Heart failure signs and symptoms, serum creatinine, and blood urea nitrogen (BUN) were assessed daily until discharge or Day 6, and on Days 7 and 14. Other laboratory values were measured at least at baseline and Days 2, 7, and 14. Body weight was recorded from baseline through Day 4. Estimated glomerular filtration rate (eGFR) was calculated using the simplified modification of diet in renal disease equation.24 Total diuretic dose was defined as the i.v. plus 0.5 × oral dose from randomization through Day 3, to correct for biological availability.25

Study population

Of the 2033 included patients, subjects with missing data for diuretic response (n = 278), >20 kg weight loss (n = 3), or who underwent dialysis through Day 4 (n = 7) were excluded from analysis, resulting in a primary study population of 1745 patients.

Measuring diuretic response

We propose a quantitative measure for diuretic response: weight change on Day 4 per 40 mg of furosemide administered on Days 1–3 (equivalent doses: bumetanide: 1 mg; torsemide: 20 mg). As diuretic resistance develops over time, weight change on Day 4 and loop diuretics administered on Days 1–3 were selected to allow time for greater differentiation in responsiveness and for tailoring of diuretic doses to clinical response. Our proposed measure for diuretic response—in effect an indexed weight change variable—was chosen in part based on available data. Sensitivity analyses were performed, examining alternative combinations of weight loss (a surrogate for decongestion in the absence of data on diuresis) and diuretic dose and administration routes—comparing response on Days 2, 3, and 4, changes in responsiveness over time, and definitions using only i.v. diuretics, within the full population and the placebo group. As reduced diuretic responsiveness in AHF is primarily a concern in patients with manifest volume overload, we performed sensitivity analyses in a subset of patients with objective signs of congestion—any oedema and any rales at baseline (n = 1368)—and in the congested subset excluding patients receiving inotropes or vasodilators on Days 1–4 (n = 1192).

Endpoints

The primary endpoint was a trichotomous outcome of treatment success (marked or moderate dyspnoea improvement at 24 and 48 h), no change, or treatment failure.23 Secondary endpoints were 180-day mortality, 60-day HF rehospitalization, and 60-day death or renal or cardiovascular rehospitalization.

Statistical analysis

Considering the design of PROTECT, analyses were performed in the intention-to-treat population, correcting for study treatment. Continuous variables are summarized as means ± SD or median (inter-quartile range) as appropriate. Student's t-test or ANOVA (normal distribution) and Wilcoxon or Kruskall–Wallis (skewed distribution) tests were used for group comparisons. Linear trends across categories were tested using general linear models for continuous covariates with polynomial contrasts, and non-parametric tests for trend for categorical variables. No imputations were performed.

Multivariable regression models were constructed via backward elimination and validated using bootstrap re-sampling (Supplementary material online, Methods). Kaplan–Meier survival estimates and Cox proportional hazards models were used to examine associations with endpoints. Harrell's C-index (higher is better), Akaike's Information Criterion (AIC, lower is better), and continuous net reclassification improvement (NRI) were used to evaluate differences between models including diuretic response vs. individual components (Supplementary material online, Methods). Tests were two-tailed, and an unadjusted P-value of <0.05 was considered statistically significant. All analyses were performed using R: A Language and Environment for Statistical Computing, version 3.0.1 (R Foundation for Statistical Computing, Vienna, Austria).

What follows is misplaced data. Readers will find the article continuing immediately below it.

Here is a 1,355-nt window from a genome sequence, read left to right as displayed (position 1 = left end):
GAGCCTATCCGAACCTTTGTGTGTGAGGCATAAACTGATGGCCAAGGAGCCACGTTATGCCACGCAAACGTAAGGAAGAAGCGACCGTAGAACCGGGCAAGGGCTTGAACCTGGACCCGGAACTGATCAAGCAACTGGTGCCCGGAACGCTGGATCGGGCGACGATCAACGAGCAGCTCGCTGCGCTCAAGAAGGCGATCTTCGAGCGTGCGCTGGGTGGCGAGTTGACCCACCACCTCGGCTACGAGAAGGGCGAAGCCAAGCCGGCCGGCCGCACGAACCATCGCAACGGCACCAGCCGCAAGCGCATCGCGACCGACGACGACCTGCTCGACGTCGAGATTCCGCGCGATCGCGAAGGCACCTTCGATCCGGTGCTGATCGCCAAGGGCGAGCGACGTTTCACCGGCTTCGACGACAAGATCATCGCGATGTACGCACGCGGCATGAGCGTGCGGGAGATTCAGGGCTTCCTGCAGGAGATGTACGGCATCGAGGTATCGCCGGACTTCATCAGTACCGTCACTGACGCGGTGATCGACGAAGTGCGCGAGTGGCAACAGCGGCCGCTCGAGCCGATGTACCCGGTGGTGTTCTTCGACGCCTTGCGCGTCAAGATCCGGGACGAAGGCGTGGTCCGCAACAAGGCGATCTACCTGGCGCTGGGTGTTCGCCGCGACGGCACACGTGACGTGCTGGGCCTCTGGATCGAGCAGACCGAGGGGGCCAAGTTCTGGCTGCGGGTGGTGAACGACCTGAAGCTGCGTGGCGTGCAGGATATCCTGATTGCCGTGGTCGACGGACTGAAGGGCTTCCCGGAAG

Results

Baseline characteristics and identifiers of diuretic response

Baseline characteristics of the entire study population are presented in Supplementary material online, Table S1. Patients excluded from analysis had lower blood pressures and worse NYHA class, renal function, and outcomes (Supplementary material online, Tables S1–2). Baseline characteristics per quintile of diuretic response are presented in Table 1.

View this table:
Table 1

Baseline characteristics per quintile of diuretic response

Diuretic response (kg/40 mg furosemide)−1.33 (−1.95 to 0.07)−0.70 (−0.80 to −0.60)−0.38 (−0.44 to −0.33)−0.18 (−0.24 to −0.13)0.00 (−0.04 to 0.18)P for trend
(n = 349)(n = 349)(n = 351)(n = 347)(n = 349)
Demographics
 Sex (% male)66.2 (231)67.9 (237)63.5 (223)71.8 (249)66.2 (231)0.631
 Age (years)70.1 ± 11.669.5 ± 11.870.6 ± 10.669.8 ± 1169.8 ± 12.20.837
 BMI (kg/m2)29.1 ± 6.428.6 ± 6.328.9 ± 5.728.7 ± 5.828.4 ± 60.168
 LVEF (%)33.7 ± 11.733.1 ± 1332.5 ± 12.529.6 ± 1332.3 ± 13.70.049
 Systolic BP (mmHg)128.6 ± 16.3126.1 ± 17.3125.6 ± 17.2121.6 ± 17.9120.9 ± 18<0.001
 Diastolic BP (mmHg)77.4 ± 11.875 ± 11.774.8 ± 10.972.1 ± 11.371.4 ± 11.9<0.001
 Heart rate (b.p.m.)83.5 ± 17.180.1 ± 15.280.2 ± 15.279.5 ± 15.379.3 ± 15.20.001
 Rolofylline [% (n)]74.8 (261)63.3 (221)65.8 (231)66.3 (230)63.9 (223)0.018
Clinical profile
 Orthopnoea ≥ +2 [% (n)]95.9 (329)97.7 (337)95.4 (332)97.1 (336)96 (332)0.873
 Rales >1/3 lung fields [% (n)]61.9 (216)61.4 (213)61.3 (215)64.6 (224)59.2 (206)0.787
 Oedema ≥+2 [% (n)]71.6 (250)72.8 (254)69.5 (244)69.2 (240)62.8 (219)0.006
 JVP ≥10 cm [% (n)]44.9 (137)42.1 (127)38.4 (124)40.3 (129)41.9 (135)0.392
Medical history
 Hypertension [% (n)]83.1 (290)81.4 (284)81.5 (286)78.1 (271)77.1 (269)0.023
 Diabetes mellitus [% (n)]32.1 (112)41 (143)48.7 (171)54.2 (188)50.9 (177)<0.001
 Hypercholesterolaemia [% (n)]39.5 (138)46.1 (161)48.3 (169)58.8 (204)58.7 (205)<0.001